From: Wayne Wolsey <wolsey**At_Symbol_Here**MACALESTER.EDU>
Subject: Re: [DCHAS-L] Hydrofluoric acid
Date: April 1, 2012 8:13:50 PM EDT
Reply-To: DCHAS-L <DCHAS-L**At_Symbol_Here**MED.CORNELL.EDU>
Message-ID: <BAY166-W488D4BE127D9D419D46B54C44F0**At_Symbol_Here**phx.gbl>

On the subject of the relative acid strength of HF, the original statement has some aspects of being correct (whether HF is a strong or weak acid). The acid strength of HF has long been a paradox. Certainly in aqueous solution, HF behaves as a typical weak acid--due to some hydrogen bonding with water. However, in the absence of any water, anhydous HF is one of the strongest protonic acids. Liquid HF boils at 19.5 C, so can be used as a solvent easily in the laboratory. Pure liquid HF would not be encounted routinely unless a researcher were using it for some special project.
There is an acidity scale sometimes used for very strong acids, the Hammett scale. On the Hammett scale, anhydrous sulfuric acid and HF have nearly the same value of H(sub zero) = - 11. Here again, the extreme acidity of 100 % HF is a result of hydrogen bonding. 3 HF = H2F(+) + HF2 (-) (over simplified). The fluoride ion has such a strong attraction for a proton, that it will solvate with another HF molecule forming the bifluoride ion HF2(-), leaving behind a proton--which will link up with still another HF molecule. There is no protonic acid which can be added to pure HF(liq) which will increase the proton concentration. Compounds which function as acids, by increasing the H2F(+) concentration, are strong Lewis acids, such as SbF5. SbF5 + 2HF = H2F(+ ) + SbF6(-) .
A discussion of anhydous HF can be found in: T.C. Waddington, Non-Aqueous Solvent Systems, Academic Press, pp, 47-81, 1965.
Wayne Wolsey
Professor Emeritus
Macalester College
St. Paul, MN

On Sun, Apr 1, 2012 at 12:29 PM, Alan Hall <ahalltoxic**At_Symbol_Here**> wrote:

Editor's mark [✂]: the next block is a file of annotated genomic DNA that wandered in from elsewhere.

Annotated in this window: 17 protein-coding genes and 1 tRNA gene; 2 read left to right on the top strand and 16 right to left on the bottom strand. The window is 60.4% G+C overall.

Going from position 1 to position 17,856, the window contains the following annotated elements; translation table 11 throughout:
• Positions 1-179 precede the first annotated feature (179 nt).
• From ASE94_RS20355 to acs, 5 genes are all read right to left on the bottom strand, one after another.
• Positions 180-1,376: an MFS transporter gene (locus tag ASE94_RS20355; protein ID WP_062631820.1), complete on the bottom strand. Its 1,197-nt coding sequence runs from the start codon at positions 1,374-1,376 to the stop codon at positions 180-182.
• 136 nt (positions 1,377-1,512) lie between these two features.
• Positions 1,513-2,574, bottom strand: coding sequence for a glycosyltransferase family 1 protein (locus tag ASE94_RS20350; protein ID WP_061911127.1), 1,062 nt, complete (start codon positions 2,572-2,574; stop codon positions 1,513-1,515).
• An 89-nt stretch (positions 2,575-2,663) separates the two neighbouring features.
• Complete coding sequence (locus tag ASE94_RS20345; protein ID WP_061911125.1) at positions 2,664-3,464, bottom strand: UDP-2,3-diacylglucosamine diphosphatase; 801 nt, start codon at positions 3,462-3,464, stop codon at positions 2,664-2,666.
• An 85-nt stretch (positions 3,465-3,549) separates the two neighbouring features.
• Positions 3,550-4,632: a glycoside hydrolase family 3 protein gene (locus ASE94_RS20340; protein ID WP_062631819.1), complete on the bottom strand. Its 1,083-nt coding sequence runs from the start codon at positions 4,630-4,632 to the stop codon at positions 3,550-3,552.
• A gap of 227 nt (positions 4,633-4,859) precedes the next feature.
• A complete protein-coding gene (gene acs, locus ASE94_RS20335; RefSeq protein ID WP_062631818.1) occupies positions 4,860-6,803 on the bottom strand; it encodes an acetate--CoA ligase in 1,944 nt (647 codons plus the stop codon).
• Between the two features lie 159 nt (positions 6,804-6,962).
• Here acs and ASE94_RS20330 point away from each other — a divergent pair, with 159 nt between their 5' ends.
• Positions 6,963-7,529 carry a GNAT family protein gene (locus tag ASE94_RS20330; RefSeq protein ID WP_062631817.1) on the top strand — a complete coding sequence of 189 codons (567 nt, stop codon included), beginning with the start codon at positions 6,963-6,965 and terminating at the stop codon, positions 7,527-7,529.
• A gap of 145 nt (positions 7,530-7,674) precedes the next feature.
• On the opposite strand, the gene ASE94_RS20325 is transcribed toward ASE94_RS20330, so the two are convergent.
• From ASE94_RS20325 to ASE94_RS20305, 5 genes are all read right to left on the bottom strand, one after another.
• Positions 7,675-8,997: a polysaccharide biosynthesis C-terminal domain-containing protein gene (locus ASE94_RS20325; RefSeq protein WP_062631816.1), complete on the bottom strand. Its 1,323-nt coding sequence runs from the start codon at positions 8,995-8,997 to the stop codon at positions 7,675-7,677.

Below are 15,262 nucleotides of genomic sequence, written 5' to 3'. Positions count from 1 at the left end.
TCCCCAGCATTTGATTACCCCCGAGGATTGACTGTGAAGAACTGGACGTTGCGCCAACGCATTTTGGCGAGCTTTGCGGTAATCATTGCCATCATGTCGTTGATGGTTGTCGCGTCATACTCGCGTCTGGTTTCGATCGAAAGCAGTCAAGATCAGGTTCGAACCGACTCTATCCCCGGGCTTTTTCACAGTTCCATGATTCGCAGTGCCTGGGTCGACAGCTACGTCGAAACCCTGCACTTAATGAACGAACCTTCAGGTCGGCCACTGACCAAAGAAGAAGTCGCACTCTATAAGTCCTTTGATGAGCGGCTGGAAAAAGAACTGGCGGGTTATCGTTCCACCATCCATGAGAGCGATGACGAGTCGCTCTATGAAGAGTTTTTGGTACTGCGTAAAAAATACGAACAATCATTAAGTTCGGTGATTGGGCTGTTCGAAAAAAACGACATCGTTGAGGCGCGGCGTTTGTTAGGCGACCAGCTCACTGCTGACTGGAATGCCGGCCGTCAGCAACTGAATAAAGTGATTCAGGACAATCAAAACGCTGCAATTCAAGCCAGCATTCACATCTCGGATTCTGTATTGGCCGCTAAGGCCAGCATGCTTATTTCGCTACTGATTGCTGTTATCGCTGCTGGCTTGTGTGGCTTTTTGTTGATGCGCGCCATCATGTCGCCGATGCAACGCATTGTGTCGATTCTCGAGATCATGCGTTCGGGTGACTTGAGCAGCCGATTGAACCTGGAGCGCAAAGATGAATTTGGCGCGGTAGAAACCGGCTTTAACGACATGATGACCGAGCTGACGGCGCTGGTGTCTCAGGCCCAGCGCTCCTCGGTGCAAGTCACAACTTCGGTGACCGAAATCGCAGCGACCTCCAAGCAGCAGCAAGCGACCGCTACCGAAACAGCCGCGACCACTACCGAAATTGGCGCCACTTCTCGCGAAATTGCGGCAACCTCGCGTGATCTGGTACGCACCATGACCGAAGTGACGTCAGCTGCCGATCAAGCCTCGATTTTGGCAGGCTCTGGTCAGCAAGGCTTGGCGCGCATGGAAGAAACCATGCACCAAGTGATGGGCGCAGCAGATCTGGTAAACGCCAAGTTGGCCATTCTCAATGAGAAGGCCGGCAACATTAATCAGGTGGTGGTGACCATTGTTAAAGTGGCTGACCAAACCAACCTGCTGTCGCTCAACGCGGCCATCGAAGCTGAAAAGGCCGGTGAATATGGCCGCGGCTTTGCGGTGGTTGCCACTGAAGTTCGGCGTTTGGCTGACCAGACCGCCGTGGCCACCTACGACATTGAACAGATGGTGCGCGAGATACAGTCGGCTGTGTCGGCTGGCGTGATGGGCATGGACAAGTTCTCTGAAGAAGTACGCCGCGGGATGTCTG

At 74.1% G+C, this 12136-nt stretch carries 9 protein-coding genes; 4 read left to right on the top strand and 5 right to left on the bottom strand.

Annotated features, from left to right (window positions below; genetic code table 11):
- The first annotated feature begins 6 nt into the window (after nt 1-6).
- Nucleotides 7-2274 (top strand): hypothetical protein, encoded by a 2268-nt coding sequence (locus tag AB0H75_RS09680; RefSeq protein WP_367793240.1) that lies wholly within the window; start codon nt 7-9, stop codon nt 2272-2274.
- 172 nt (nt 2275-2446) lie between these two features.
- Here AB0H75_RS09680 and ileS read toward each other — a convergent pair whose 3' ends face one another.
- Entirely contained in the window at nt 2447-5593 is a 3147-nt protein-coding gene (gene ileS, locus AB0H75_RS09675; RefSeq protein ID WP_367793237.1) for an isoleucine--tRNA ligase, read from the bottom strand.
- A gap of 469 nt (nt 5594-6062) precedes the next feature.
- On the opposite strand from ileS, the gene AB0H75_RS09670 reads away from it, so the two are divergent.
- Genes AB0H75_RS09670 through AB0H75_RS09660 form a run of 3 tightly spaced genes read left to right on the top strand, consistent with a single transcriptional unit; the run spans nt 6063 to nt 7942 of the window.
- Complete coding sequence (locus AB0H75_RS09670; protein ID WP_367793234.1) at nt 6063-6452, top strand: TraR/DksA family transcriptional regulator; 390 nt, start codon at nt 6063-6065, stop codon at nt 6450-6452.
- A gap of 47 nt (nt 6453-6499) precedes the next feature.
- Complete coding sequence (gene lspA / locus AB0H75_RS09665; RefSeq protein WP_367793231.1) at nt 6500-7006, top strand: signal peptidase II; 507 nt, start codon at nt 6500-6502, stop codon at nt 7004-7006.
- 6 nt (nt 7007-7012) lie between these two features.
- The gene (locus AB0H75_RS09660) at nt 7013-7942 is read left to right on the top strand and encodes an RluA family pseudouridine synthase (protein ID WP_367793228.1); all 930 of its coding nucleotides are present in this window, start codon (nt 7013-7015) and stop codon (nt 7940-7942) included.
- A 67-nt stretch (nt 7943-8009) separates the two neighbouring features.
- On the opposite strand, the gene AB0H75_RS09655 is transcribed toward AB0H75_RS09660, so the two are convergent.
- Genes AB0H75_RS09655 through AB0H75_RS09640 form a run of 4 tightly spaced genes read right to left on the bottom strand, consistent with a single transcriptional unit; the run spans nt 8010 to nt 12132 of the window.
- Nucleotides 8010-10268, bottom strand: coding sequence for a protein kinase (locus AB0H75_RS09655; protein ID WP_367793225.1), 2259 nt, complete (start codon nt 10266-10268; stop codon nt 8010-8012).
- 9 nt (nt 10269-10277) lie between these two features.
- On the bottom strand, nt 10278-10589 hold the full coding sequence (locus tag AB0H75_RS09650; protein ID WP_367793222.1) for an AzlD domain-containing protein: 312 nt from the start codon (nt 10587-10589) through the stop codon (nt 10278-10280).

As a coauthor, I will repond. And, I stand corrected.

I will not argue chemistry with a chemist, as I am a Medical Toxicologist which implies a small knowledge of chemistry but certainly not mastery of the field. In the medical part of the world I deal with on a daily basis, HF is a significant occuptional hazard and if a suitable substitute could be found for those processes in which HF is so far required, I'd be happy to lead the cheering section. I am, however, not turning blue from breath-holding. Obviously HF is a "weak acid" with a pKa of about 3.2 as stated in the article, although fluorine is the most electronegative in the periodic table (hope I got that one right).

Until then, we who are involved in occupational heath and safety must muddle through with what is available to us and promote OEHS as best we can.

That said, the chemistry comment is correct. Let's let chemists be chemists be chemists and Medical Toxicologists be themselves as well

Thank you for your comments.

Executive Committee
Division of Chemical Health and Safety
Alan H. Hall, M.D.
Medical Toxicologist


> Date: Sun, 1 Apr 2012 10:39:27 -0400
> From: secretary**At_Symbol_Here**DCHAS.ORG
> Subject: [DCHAS-L] Hydrofluoric acid
> To: DCHAS-L**At_Symbol_Here**MED.CORNELL.EDU

> From: Ernest Lippert <ernielippert**At_Symbol_Here**>
> Subject: Hydrofluoric acid
> Date: March 31, 2012 10:30:09 PM EDT
> With reference to the Case report on hydrofluoric acid (HF) vapor facial exposure (Journal of Chemical Health & Safety, January/February 2012; Si=E9w=E9, et al., p 7) the first sentence of the Introduction is incorrect. Hydrofluoric acid is not "one of the strongest inorganic acids". It is, in fact, a weak acid. See any good basic chemistry text such as Chemistry, J. McMurry and R.C. Fay, Prentice Hall, ISBN 0-13-737776-2, p. 590-591, 1998.
> The sentence would better be stated as "Hydrofluoric acid (HF), although a weak acid, is the most tissue-destructive of the inorganic acids, and …"
> Regards,
> Ernest L. Lippert

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